For the last 20 years or more, veteran Detroit hip-hop artist Deidre Smith, also known as D.S. Sense, has been crafting lyrical poetry on Detroit’s east side, but as the pandemic shut down the city, it forced her, like many others, to look inside. In search of herself amidst solitude from others, Smith created her Quarantine Concert Series, which she also paired with her latest project “Cooper St. Chrysalis,” drawing inspiration from the street of her childhood home.
The three-part concert series, starting with the song “A Walk in the Park,” were created, Smith said, with the hopes that people would be reminded to get up and go outside, even if they were alone. She hoped it helped people see the silver-linings of the pandemic and find strength in their own vulnerability. One Detroit’s Will Glover catches up with D.S. Sense for a exploratory conversation around music, passion and perseverance.
Will Glover, Associate Producer, One Detroit: To give people a little bit of sense as to, you know, who you are, what you’ve been doing. How long have you been artist musician in Detroit?
Deidre “D. S. Sense” Smith: Close to 20 years, I would say. I started as a teenager in an open mic circuits, and I was essentially a vocalist: R&B, neo-soul so that that way was big then. But I had always been an emcee at heart. And oddly enough, I was nominated for a Detroit Music Award for Best R&B, and around that time I was really itching to step into the waters of hip-hop.
[D.S. Sense raps lyrics over instrumentation]
Deidre “D. S. Sense” Smith: I’m more comfortable as a hip hop artist, so for the last 20 years or so, I’ve been really pushing that hip-hop (inaudible).
Will Glover: Your latest release is “Cooper Street Chrysalis”. First of all, tell us about the name of that album, “Cooper Street Chrysalis”. What brought that about?
Deidre “D. S. Sense” Smith: Yeah, well, that’s my homestead. I’m a native Detroiter, an east side girl, and that’s where my family home is. Cooper Street is home to me. It always will be. My family was one of the first Black families to integrate into the neighborhood that was primarily Jewish and Italian at the time, and so my roots run deep on the east side of Detroit.
Will Glover: Artists are always open to a challenge, to something new, to something changing, whether it be good or bad. There’s a way for an artist to participate, to distill, to translate, and you did something recently with taking us through a walk in the park. So tell us a little bit about what that was and, you know, what got you to the point in wanting to put this out.
Deidre “D. S. Sense” Smith: So, much like the rest of the world, my world had gotten a little quieter, naturally reclusive, a bit introverted. And so, I really felt like this was the time to show the rest of the world how to operate in such quiet and stillness.
I think that if you change a perspective about what this time is about and search for the silver lining, if you have the guts to, you’ll find that this is an opportunity to reinvent yourselves— to tap into those facets of yourself that was your Plan B. And artists know all too well about Plan B and being told to consider your Plan B. Well, now Plan B’s are at the forefront. Being an artist, I got up with my ‘Plan B’ self and I show my audience how you can make lemonade out of lemons.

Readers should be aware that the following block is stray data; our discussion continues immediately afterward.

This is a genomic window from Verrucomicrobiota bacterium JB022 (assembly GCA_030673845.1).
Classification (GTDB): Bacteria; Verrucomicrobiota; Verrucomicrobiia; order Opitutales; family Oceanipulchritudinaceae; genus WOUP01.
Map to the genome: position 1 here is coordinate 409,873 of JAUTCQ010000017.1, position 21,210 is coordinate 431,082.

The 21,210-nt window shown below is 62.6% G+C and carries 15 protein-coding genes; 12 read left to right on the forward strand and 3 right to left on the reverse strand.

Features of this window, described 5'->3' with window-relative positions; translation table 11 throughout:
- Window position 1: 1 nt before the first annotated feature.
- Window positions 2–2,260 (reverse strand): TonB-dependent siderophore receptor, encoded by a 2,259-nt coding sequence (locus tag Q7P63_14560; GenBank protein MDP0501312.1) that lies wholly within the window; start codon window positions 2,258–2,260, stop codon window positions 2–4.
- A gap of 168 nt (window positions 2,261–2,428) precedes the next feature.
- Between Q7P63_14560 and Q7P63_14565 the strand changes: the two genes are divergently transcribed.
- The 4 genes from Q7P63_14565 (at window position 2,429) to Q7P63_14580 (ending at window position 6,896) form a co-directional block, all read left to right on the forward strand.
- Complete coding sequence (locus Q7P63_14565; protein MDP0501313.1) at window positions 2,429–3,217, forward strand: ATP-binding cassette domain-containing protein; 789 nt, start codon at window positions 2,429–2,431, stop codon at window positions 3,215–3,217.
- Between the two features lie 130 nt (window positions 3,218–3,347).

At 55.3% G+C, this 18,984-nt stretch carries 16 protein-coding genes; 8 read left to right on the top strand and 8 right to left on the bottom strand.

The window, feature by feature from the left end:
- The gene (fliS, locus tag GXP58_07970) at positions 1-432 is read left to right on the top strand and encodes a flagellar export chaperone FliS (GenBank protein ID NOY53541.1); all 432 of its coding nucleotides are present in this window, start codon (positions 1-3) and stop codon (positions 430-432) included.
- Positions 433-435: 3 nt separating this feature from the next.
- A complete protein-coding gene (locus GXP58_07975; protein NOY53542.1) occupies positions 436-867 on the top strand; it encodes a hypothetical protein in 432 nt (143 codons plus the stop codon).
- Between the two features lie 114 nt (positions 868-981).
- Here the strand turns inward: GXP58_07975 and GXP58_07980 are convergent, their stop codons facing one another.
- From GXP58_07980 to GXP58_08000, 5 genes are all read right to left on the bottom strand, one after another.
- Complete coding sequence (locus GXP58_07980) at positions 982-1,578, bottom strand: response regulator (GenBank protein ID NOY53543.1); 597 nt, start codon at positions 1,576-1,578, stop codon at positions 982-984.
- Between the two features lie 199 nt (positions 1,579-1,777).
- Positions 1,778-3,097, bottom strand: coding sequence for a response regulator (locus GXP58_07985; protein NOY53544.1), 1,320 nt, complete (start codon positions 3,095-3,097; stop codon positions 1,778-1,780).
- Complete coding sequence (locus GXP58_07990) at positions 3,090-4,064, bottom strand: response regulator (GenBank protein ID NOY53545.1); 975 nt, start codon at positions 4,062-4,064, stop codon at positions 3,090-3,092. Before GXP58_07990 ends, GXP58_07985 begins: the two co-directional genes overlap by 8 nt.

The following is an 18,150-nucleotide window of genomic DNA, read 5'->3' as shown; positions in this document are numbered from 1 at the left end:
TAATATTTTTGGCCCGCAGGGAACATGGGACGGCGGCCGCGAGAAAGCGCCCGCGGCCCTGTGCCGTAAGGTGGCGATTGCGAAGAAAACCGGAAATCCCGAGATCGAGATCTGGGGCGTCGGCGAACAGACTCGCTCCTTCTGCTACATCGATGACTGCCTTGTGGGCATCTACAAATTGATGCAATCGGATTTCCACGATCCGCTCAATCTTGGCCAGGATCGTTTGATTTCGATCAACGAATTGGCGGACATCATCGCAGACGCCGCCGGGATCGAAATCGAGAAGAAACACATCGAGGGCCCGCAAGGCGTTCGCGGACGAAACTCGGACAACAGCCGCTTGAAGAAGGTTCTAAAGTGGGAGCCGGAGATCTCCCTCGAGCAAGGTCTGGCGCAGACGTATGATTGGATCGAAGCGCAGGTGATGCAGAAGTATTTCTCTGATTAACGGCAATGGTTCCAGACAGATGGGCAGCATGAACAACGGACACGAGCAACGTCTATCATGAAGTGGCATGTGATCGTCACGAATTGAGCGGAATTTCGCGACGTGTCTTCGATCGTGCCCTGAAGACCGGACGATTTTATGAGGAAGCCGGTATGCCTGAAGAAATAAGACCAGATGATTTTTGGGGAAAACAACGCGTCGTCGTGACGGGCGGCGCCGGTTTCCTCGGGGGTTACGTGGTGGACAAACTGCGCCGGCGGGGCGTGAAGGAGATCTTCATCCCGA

[D.S. Sense raps lyrics over instrumentation]
Deidre “D. S. Sense” Smith: Yeah, if you feel like you’re in a place of despair, what better way to get yourself out of that get to take in the artistry of nature? Look around at the colors. Listen to the sounds of that first and foremost, and within that, you’ll find something to draw on. You’ll reinvent yourself eventually or come back to yourself. Whatever you need to do with self, you will eventually do it if you get out in nature, and so those that were a little more reluctant to come out, I decided to come out. I decided to walk the streets. I decided to walk the park, those that are in a fear of isolation. I decide to show them what isolation looks like when you choose to change your perspective.
Isolation isn’t loneliness. It’s an opportunity to get to know yourself, and that’s all I was doing. I was taking folks on a ride with me as I got to know myself, I reinvented myself. They were familiar with my long locks, and I cut those and I cropped my hair. And I want to be just as naked and vulnerable as being a vocalist made me.
Will Glover, Associate Producer, One Detroit: What is one of the things that you’re looking forward to most?
Deidre “D. S. Sense” Smith: I’m looking forward to the alleviation of fear. I want to see those people that I’ve seen a certain amount of fear come over them, I want to see them free and certain again. I would put out little videos on Instagram, and I would say, ‘I can’t wait to see you on the other side of this’ just anybody who would view the videos. I would always end it with, ‘I can’t wait to see you on the other side of this. I look forward to seeing you on the other side of this,’ and so I want to see those that make it on the other side of this along with me. And you will. I want to see you smile again. I want to see you confident again. I want to see you hug again. I want to see you kiss again. I want to see all those things that make us human again.
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